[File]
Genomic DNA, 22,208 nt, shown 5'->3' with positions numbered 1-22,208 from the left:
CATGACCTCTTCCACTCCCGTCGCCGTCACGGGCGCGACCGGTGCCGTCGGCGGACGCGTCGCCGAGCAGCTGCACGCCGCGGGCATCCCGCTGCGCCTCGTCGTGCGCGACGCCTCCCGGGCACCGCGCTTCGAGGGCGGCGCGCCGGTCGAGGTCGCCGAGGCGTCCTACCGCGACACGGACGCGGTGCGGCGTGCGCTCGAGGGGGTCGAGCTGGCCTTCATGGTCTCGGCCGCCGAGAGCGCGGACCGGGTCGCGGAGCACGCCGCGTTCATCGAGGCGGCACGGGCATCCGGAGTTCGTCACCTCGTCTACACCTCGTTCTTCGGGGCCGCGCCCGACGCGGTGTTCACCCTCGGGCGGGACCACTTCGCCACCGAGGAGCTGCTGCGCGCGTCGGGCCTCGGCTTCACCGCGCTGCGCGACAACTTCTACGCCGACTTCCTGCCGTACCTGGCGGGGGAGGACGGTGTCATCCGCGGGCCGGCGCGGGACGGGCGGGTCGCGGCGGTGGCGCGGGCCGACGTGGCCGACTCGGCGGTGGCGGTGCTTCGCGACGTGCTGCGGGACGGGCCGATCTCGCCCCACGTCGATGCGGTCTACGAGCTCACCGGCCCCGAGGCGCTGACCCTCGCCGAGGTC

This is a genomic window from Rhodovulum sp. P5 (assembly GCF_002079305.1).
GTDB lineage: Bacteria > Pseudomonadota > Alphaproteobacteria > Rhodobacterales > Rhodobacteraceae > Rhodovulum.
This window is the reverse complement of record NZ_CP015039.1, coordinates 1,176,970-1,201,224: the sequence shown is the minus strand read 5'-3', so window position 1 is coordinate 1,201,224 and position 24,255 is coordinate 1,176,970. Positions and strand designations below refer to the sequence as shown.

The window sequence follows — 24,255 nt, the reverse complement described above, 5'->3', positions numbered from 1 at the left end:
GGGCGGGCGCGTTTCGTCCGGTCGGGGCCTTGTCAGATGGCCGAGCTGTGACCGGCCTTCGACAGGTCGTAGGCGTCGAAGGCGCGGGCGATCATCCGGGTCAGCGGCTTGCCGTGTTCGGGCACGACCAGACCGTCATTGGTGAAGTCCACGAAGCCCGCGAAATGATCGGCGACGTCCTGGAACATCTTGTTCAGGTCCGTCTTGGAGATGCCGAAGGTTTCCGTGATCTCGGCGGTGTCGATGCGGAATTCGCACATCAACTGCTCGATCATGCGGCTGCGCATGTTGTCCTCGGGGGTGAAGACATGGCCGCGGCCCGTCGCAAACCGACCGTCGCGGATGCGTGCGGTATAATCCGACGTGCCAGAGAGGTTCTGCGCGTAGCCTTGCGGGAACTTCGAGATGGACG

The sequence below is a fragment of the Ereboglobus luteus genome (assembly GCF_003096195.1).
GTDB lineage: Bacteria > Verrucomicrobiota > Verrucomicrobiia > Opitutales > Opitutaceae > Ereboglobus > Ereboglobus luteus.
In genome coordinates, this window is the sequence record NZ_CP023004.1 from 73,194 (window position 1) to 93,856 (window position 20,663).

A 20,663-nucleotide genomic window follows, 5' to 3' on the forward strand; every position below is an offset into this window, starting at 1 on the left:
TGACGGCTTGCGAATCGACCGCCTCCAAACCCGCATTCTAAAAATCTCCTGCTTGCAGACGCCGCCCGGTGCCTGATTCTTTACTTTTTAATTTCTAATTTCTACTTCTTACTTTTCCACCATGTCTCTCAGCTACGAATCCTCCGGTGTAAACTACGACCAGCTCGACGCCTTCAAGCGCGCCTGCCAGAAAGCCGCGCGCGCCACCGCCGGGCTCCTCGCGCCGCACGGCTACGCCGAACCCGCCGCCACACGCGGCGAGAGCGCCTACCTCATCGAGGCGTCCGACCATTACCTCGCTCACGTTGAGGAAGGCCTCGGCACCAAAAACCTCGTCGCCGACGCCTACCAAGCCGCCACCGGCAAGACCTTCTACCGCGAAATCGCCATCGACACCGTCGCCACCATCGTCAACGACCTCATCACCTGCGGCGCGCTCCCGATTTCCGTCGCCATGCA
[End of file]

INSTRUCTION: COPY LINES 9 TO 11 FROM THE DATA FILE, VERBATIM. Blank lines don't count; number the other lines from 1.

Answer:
GTDB lineage: Bacteria > Verrucomicrobiota > Verrucomicrobiia > Opitutales > Opitutaceae > Ereboglobus > Ereboglobus luteus.
In genome coordinates, this window is the sequence record NZ_CP023004.1 from 73,194 (window position 1) to 93,856 (window position 20,663).

A 20,663-nucleotide genomic window follows, 5' to 3' on the forward strand; every position below is an offset into this window, starting at 1 on the left: